|Review:||Roots in Water says:|
Hello! I'm excited to see what sort of conversation Draco and Astoria will have now that they're in a more private place...
Oooh- another fantastic look into Draco's life after the war. I really admire your ability to understand what he went through as an unvoluntary Death Eater during the war. You don't soften his experiences, you don't have him commit any great acts of heroism to "redeem himself". Instead, you show that he made bad decisions, yes, but he was also very afraid for his and his family's lives. He was reluctant to contribute to the Death Eater's acts but he is not someone who would die for the Wizarding world, like Harry, and there's nothing truly wrong about that. He's human, that's all.
I think that he did a great job of showing his vulnerability in this chapter, of letting Astoria see more of who he is. It really shows just how much he wants to become closer to her, since his pride forbids him from opening in such a manner to everyone.
I also really liked how Astoria was one of the few to see the difference between receiving the Dark Mark and wanting to receive it, as there really is a large difference between the two possibilities. Furthermore, I think that Draco did a great job of explaining his thoughts about the Dark Mark. He didn't just start in and explain his hatred of the mark in an over-the-top manner, which certainly would have gained him points in some company... But not Astoria's. He was able to see that she really wanted the truth and all of the grey areas that accompany it.
Your explanation of his feelings toward the Dark Mark was fantastically done. It fit Draco's character perfectly, with his admiration of his father and his slow realization of what the mark actually meant. It was well put when he said that the mark didn't give you any power, it just made you a slave.
However, I was a little confused by Draco's explanation of what had happened between him and the Ratcliffes. I understand why he and Greyback went to seek them out, but then you said Greyback attacked the middle son... And Astoria asked if it was the "youngest son", to which Draco nodded yes. Did I miss something? What is the significance of him being the youngest son... And when you said "middle son", were you referring to his position in the row?
I also really liked that you added Astoria's encounter with McGonagall into this chapter. I was really interested to see how it would play out and so I'm very glad that I was able to sate my curiousity immediately! I really liked the twist you put with Hermione, especially since it does seem like Hermione to defend Draco from the prejudice she likely (and truly) thought he would receive from other witnesses.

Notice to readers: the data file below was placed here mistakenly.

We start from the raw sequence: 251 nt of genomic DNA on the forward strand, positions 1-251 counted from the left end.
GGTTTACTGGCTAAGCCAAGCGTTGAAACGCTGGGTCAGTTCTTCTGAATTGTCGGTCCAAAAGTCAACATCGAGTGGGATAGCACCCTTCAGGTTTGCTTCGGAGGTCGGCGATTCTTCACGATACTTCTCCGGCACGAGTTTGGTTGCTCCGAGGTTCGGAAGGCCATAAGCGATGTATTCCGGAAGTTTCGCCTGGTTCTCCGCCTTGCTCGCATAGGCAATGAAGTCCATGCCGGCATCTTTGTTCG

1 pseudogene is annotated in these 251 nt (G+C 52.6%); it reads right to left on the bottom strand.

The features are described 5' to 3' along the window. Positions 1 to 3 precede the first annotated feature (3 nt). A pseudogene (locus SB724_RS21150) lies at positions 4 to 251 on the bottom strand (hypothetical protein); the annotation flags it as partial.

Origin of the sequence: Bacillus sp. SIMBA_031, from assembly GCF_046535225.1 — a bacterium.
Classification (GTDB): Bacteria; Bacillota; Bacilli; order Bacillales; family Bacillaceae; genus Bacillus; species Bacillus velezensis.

I don't think that Astoria's words will result in an immediate change in McGonagall's treatment of Draco but I do think that it's planted the seed for a slightly gentler treatment in the future. Draco still needs to prove himself but McGonagall is probably more willing to give him the chance to prove himself now.
All in all, I think that you did a great job with this chapter and I'm eager to read what will happen next (especially Draco's surprise when he realizes that, against all odds, he's still enrolled in Hogwarts). While I can't say "Thank you for requesting a review!", I certainly can say "Thank you for replying to my status!". So thank you! :)
Author's Response: Hello, hello! Thanks for the generous offer!
I've never thought of Draco as "brave", per se. Probably the bravest thing he does in the books is when he lies to Bellatrix about not knowing who Harry is. But he is very devoted to his family. So I tend to cast most of his actions in terms of his motivation to stay alive and keep his family safe, or at least as safe as they can be under the circumstances.
I think the vulnerability he shows to Astoria is key. She's never going to accept that he's changed unless he lowers the walls somewhat and shows her. She's quite perceptive. So after he finishes baring his soul to her about the horrible night when he first met the Ratcliffes, I think it definitely would have made her question whether he ever wanted to be a Death Eater.
Draco's feelings about taking the Dark Mark are very grey, I think. I have to imagine that he spent the better part of two years wondering how getting everything he'd always dreamed of turned out to be such a horrible thing.
I guess I could have made the part about the three sons more clear. Madam Ratcliffe had three sons. The middle son tried to attack Draco and Greyback killed him. So when Astoria asks about "the third son", she isn't referring to their birth order but to the fact that only two of the Ratcliffe boys attacked Draco in the last chapter in Hogsmeade.
McGonagall is doing some thinking by the end of this chapter. Like most people, she isn't ever going to forget which side Draco fought for. She will also never forgive him for allowing Bella, Greyback and the others into the castle on the night Dumbledore died, even though Dumbledore was fully aware of what was going to happen. But she is beginning to take note in the change she sees in Draco. More on this in future chapters.
I'm really glad you liked the chapter. This story is slow going for me because I know where it's going to end, but I haven't 100% figured out how I'm getting there. That's part of what makes it fun, I guess. Thanks so much for reading and reviewing!